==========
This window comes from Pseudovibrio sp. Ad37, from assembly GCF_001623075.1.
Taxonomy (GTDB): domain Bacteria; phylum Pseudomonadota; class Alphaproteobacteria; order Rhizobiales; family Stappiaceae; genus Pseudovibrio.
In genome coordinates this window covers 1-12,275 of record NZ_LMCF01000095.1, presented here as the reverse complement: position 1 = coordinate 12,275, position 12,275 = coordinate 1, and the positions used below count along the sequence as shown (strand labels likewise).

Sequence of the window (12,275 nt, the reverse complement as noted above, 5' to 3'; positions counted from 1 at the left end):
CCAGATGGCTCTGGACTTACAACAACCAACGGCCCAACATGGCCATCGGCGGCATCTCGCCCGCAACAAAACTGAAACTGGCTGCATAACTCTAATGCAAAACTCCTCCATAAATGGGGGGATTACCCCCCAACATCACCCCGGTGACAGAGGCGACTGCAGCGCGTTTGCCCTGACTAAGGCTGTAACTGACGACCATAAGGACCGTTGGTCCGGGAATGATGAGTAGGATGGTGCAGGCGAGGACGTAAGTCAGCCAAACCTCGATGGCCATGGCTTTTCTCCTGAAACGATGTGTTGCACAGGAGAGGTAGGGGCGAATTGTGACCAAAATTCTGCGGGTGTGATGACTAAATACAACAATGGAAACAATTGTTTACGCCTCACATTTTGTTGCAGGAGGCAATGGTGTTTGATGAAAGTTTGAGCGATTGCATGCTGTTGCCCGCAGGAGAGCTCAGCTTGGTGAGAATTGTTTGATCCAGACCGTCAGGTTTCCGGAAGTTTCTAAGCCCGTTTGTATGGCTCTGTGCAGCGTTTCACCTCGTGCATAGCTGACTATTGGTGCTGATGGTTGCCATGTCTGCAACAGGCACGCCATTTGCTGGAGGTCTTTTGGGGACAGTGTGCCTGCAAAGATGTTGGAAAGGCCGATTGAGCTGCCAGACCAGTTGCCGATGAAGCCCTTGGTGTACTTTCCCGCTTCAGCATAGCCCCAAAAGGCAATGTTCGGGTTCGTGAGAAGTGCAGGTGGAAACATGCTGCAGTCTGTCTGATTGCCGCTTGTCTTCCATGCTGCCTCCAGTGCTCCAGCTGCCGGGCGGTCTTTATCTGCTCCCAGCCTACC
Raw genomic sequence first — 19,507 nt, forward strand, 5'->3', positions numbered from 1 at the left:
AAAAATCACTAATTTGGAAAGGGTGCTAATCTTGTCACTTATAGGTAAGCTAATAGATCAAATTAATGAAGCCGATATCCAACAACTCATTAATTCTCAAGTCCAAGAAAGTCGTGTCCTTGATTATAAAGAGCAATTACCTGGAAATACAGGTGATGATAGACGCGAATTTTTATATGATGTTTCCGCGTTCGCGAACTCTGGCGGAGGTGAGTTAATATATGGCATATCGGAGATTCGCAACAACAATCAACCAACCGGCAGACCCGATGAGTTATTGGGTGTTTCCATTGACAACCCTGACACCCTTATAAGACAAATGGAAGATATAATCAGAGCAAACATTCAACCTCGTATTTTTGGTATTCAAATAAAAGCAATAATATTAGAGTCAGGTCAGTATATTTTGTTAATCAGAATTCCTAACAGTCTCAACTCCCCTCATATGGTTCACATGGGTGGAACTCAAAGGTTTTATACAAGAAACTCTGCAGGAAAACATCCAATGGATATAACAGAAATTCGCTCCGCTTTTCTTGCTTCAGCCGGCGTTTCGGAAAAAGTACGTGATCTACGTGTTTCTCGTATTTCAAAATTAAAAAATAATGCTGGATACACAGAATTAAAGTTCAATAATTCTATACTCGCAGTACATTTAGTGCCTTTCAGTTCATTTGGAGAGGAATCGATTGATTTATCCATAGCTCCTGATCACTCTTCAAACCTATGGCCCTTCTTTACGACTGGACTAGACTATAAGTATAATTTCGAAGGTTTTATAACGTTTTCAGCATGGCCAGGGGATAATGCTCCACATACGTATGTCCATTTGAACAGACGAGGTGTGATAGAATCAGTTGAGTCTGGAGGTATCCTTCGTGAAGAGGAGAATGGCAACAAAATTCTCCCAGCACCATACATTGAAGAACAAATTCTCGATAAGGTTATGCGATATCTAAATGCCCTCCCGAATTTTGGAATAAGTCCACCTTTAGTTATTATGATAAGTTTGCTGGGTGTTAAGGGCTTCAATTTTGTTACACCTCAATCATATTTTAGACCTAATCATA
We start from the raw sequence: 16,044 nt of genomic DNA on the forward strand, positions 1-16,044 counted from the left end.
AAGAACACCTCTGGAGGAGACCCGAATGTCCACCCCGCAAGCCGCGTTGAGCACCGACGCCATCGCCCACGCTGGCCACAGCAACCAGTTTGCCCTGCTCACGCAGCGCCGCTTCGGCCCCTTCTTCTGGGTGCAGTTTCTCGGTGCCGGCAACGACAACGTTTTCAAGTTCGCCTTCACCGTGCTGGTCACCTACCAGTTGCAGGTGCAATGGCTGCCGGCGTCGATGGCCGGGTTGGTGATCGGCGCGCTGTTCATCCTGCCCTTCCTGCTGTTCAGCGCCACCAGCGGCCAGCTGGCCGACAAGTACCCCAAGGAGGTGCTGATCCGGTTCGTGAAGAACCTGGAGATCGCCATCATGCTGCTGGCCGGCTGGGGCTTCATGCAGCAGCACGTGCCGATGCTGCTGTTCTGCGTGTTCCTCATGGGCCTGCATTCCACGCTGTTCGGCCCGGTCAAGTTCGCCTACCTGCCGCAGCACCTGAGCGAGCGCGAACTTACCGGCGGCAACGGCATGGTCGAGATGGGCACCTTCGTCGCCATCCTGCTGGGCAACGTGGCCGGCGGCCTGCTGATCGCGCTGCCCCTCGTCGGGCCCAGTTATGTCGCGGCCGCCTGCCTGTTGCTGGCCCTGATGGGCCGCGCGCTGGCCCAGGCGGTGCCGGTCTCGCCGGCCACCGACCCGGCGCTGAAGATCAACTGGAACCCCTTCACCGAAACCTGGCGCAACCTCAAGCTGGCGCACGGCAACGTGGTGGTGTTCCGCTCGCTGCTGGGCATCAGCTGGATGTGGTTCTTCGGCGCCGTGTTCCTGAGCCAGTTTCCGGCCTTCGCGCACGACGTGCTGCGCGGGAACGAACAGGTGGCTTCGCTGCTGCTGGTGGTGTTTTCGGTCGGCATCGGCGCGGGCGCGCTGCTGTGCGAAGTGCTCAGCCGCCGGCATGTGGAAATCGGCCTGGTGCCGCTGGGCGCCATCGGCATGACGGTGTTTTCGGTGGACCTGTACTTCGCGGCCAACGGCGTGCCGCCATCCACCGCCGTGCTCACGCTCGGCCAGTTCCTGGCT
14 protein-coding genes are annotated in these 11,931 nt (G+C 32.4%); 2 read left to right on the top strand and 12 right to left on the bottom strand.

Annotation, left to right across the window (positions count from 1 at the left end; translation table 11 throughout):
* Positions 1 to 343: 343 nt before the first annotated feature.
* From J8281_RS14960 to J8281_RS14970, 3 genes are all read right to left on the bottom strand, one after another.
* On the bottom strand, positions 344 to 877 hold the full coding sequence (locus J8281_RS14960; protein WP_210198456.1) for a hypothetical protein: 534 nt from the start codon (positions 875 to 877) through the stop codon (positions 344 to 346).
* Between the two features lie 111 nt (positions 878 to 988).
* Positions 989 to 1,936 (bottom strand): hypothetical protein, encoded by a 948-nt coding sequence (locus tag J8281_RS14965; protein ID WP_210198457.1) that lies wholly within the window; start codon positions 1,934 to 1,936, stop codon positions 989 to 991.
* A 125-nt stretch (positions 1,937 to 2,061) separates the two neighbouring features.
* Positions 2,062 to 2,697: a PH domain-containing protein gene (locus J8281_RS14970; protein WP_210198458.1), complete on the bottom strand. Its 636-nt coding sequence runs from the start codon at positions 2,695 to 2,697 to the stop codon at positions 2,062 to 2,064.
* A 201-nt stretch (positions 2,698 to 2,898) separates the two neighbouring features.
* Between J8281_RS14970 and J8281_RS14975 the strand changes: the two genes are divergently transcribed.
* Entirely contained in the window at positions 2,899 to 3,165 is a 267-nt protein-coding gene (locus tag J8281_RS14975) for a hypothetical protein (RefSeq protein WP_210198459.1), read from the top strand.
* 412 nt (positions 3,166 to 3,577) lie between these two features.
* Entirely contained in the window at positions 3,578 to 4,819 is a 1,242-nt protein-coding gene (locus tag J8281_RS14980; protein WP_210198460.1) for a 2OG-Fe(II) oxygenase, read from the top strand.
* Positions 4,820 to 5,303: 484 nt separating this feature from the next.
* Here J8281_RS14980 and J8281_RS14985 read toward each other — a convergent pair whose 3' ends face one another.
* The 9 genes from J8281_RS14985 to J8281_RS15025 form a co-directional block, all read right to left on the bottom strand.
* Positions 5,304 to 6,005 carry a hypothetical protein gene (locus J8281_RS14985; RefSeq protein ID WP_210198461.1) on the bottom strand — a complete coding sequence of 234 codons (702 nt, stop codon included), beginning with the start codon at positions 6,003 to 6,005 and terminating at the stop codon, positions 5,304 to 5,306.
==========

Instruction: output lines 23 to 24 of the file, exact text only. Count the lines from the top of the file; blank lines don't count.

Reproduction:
* Entirely contained in the window at positions 3,578 to 4,819 is a 1,242-nt protein-coding gene (locus tag J8281_RS14980; protein WP_210198460.1) for a 2OG-Fe(II) oxygenase, read from the top strand.
* Positions 4,820 to 5,303: 484 nt separating this feature from the next.